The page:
Tough guy types like Tom Hardy and Mark Wahlberg spring to mind when thinking up actors who could convincingly play a US Marine, but in new Nicholas Sparks drama The Lucky One credibility is stretched from the off with former High School Musical star Zac Efron leading the cast as a traumatised veteran of three Iraq tours.
Efron’s Logan sees friends fall as he dodges death on two occasions while on duty. He puts this good fortune down to a photograph of a young woman he unearths in the sand. When he returns to the US, he sets out to find his mysterious guardian angel and pass on his thanks.
When he does meet Beth (Taylor Schilling), a single mother who works at a dog kennel, a mix-up leads to him landing a handyman job and the pair’s initially awkward relationship blossoms into something more. Matters are complicated by the intimidating presence of Beth’s ex Keith and his reluctance to come clean about the picture, which belonged to belonged to her Marine brother who died on duty.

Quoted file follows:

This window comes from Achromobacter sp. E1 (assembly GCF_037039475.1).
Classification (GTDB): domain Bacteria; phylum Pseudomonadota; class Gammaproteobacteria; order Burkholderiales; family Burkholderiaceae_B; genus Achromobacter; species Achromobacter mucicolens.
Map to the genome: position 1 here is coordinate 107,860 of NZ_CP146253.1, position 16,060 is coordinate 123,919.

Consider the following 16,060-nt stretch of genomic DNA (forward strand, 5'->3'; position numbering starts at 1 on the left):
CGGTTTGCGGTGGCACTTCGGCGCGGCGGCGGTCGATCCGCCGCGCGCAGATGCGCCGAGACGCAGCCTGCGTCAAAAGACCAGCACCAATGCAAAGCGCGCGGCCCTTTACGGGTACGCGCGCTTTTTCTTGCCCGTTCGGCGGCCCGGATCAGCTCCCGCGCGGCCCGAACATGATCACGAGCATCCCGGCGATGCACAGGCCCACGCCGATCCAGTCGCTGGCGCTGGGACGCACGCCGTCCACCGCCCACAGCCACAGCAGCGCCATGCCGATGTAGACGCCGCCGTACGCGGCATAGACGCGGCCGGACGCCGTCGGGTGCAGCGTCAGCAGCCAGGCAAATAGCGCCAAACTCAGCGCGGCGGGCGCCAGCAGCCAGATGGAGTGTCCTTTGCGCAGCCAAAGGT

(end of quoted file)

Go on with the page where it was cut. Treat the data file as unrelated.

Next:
Sparks is now established as a Hollywood brand, so director Scott Hicks finds himself restricted by the formula. Logan and Beth resist each other at first, then fall deeply in love before being forced apart.
There’s also room for a cardboard cut-out villain (Mad Men‘s Jay R Ferguson), a cute kid (Riley Thomas Stewart) and a lovable senior citizen with health issues (this role is filled by Blythe Danner).
Fans of Efron will no doubt swoon at his brooding, buffed-up protagonist, but even with a shower sex scene there’s still a noticeable lack of fizz between him and newcomer Schilling.
The success of Sparks’s The Notebook was in part down to the chemistry between stars Ryan Gosling and Rachel McAdams. Despite all its well-worn clichés, the sweeping romance worked because you were invested in Noah and Allie. The Lucky One‘s central pair don’t quite have the same appeal.
Efron is continuing his tricky transition from teen star to serious actor, ditching the physically exuberant song-and-dance roles in favour of more sombre, contained characters. Playing a war veteran in The Lucky One may seem like a move out of his comfort zone, but in a precision-engineered tear duct botherer such as this he’s still very much coasting on his heartthrob image. Efron may need to play a character who’s ugly on the inside before he can truly be free of Troy Bolton.